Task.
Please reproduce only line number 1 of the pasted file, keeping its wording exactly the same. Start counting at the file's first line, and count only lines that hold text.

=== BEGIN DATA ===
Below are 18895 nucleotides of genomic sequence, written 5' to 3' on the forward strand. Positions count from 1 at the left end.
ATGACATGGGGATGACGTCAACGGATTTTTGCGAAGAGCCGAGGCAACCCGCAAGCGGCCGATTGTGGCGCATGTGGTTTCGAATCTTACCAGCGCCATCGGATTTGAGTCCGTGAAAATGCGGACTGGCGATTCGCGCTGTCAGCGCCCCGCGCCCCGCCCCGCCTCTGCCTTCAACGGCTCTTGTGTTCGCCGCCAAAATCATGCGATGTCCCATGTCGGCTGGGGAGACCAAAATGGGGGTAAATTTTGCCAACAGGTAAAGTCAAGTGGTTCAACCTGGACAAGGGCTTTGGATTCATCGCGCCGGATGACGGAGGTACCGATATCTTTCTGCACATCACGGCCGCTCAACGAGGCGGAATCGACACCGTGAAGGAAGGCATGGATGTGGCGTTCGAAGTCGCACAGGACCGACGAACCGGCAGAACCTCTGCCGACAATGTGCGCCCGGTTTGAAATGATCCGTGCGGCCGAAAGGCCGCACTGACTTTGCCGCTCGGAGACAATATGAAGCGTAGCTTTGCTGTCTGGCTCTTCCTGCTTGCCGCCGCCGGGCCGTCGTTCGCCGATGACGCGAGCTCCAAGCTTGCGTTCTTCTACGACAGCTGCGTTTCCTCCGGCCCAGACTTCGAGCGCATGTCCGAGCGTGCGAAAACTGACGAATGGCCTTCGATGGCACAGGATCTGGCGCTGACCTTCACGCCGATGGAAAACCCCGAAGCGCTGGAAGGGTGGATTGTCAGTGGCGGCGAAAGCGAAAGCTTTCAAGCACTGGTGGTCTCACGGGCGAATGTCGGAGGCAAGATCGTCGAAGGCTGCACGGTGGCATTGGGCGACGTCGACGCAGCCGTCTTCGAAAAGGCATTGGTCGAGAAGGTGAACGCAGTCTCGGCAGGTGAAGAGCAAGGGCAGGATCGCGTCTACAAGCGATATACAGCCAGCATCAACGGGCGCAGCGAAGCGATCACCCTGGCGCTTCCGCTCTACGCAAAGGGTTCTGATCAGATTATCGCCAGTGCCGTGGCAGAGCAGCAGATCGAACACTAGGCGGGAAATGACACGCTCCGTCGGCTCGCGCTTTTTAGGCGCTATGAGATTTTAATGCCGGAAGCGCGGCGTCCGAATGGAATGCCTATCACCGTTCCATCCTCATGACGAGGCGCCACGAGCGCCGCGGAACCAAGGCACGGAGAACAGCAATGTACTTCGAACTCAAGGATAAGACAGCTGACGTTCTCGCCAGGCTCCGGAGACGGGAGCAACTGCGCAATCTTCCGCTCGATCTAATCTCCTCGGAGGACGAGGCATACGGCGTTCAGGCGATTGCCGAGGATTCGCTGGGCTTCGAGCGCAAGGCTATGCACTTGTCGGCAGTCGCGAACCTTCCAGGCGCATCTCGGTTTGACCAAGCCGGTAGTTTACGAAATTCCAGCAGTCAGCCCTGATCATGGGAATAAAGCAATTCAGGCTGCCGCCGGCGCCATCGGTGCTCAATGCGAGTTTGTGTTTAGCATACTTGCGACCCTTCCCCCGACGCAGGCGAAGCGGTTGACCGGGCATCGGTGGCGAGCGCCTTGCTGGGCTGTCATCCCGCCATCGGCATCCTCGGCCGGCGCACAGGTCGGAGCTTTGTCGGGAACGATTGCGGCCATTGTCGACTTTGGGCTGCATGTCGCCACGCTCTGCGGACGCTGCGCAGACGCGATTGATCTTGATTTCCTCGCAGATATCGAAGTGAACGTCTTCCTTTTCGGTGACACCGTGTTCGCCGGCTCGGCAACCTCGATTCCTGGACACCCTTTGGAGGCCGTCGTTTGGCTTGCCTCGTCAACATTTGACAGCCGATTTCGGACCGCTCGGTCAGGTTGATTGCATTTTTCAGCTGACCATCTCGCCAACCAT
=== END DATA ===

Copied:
Below are 18895 nucleotides of genomic sequence, written 5' to 3' on the forward strand. Positions count from 1 at the left end.